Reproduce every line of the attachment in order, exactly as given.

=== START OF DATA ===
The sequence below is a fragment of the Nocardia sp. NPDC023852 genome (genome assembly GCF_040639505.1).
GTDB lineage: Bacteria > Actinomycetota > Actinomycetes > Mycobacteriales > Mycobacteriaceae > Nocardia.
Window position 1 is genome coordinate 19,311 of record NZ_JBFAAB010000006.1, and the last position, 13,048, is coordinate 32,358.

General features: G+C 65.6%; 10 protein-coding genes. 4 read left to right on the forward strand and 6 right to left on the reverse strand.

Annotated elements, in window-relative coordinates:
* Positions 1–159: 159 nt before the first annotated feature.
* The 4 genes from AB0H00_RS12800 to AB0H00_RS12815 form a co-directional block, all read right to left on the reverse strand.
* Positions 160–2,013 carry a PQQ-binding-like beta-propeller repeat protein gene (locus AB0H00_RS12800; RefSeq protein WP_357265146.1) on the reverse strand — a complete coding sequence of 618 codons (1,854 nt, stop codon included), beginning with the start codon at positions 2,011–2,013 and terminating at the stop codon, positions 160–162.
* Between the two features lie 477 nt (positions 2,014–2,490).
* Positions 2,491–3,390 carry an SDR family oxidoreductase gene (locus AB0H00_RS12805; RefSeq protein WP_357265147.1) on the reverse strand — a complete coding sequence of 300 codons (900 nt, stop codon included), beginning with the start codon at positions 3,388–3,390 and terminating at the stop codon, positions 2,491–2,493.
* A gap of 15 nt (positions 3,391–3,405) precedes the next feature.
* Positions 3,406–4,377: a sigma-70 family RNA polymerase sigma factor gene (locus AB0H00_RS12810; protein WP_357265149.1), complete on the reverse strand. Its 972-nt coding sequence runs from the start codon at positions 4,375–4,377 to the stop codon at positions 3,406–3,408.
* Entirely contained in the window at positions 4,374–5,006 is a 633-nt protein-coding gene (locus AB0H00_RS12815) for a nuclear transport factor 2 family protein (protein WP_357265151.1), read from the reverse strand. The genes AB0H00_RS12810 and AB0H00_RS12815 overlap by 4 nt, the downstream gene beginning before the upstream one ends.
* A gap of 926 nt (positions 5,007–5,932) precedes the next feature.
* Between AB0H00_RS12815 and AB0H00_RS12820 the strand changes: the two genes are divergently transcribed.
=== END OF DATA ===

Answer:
The sequence below is a fragment of the Nocardia sp. NPDC023852 genome (genome assembly GCF_040639505.1).
GTDB lineage: Bacteria > Actinomycetota > Actinomycetes > Mycobacteriales > Mycobacteriaceae > Nocardia.
Window position 1 is genome coordinate 19,311 of record NZ_JBFAAB010000006.1, and the last position, 13,048, is coordinate 32,358.

General features: G+C 65.6%; 10 protein-coding genes. 4 read left to right on the forward strand and 6 right to left on the reverse strand.

Annotated elements, in window-relative coordinates:
* Positions 1–159: 159 nt before the first annotated feature.
* The 4 genes from AB0H00_RS12800 to AB0H00_RS12815 form a co-directional block, all read right to left on the reverse strand.
* Positions 160–2,013 carry a PQQ-binding-like beta-propeller repeat protein gene (locus AB0H00_RS12800; RefSeq protein WP_357265146.1) on the reverse strand — a complete coding sequence of 618 codons (1,854 nt, stop codon included), beginning with the start codon at positions 2,011–2,013 and terminating at the stop codon, positions 160–162.
* Between the two features lie 477 nt (positions 2,014–2,490).
* Positions 2,491–3,390 carry an SDR family oxidoreductase gene (locus AB0H00_RS12805; RefSeq protein WP_357265147.1) on the reverse strand — a complete coding sequence of 300 codons (900 nt, stop codon included), beginning with the start codon at positions 3,388–3,390 and terminating at the stop codon, positions 2,491–2,493.
* A gap of 15 nt (positions 3,391–3,405) precedes the next feature.
* Positions 3,406–4,377: a sigma-70 family RNA polymerase sigma factor gene (locus AB0H00_RS12810; protein WP_357265149.1), complete on the reverse strand. Its 972-nt coding sequence runs from the start codon at positions 4,375–4,377 to the stop codon at positions 3,406–3,408.
* Entirely contained in the window at positions 4,374–5,006 is a 633-nt protein-coding gene (locus AB0H00_RS12815) for a nuclear transport factor 2 family protein (protein WP_357265151.1), read from the reverse strand. The genes AB0H00_RS12810 and AB0H00_RS12815 overlap by 4 nt, the downstream gene beginning before the upstream one ends.
* A gap of 926 nt (positions 5,007–5,932) precedes the next feature.
* Between AB0H00_RS12815 and AB0H00_RS12820 the strand changes: the two genes are divergently transcribed.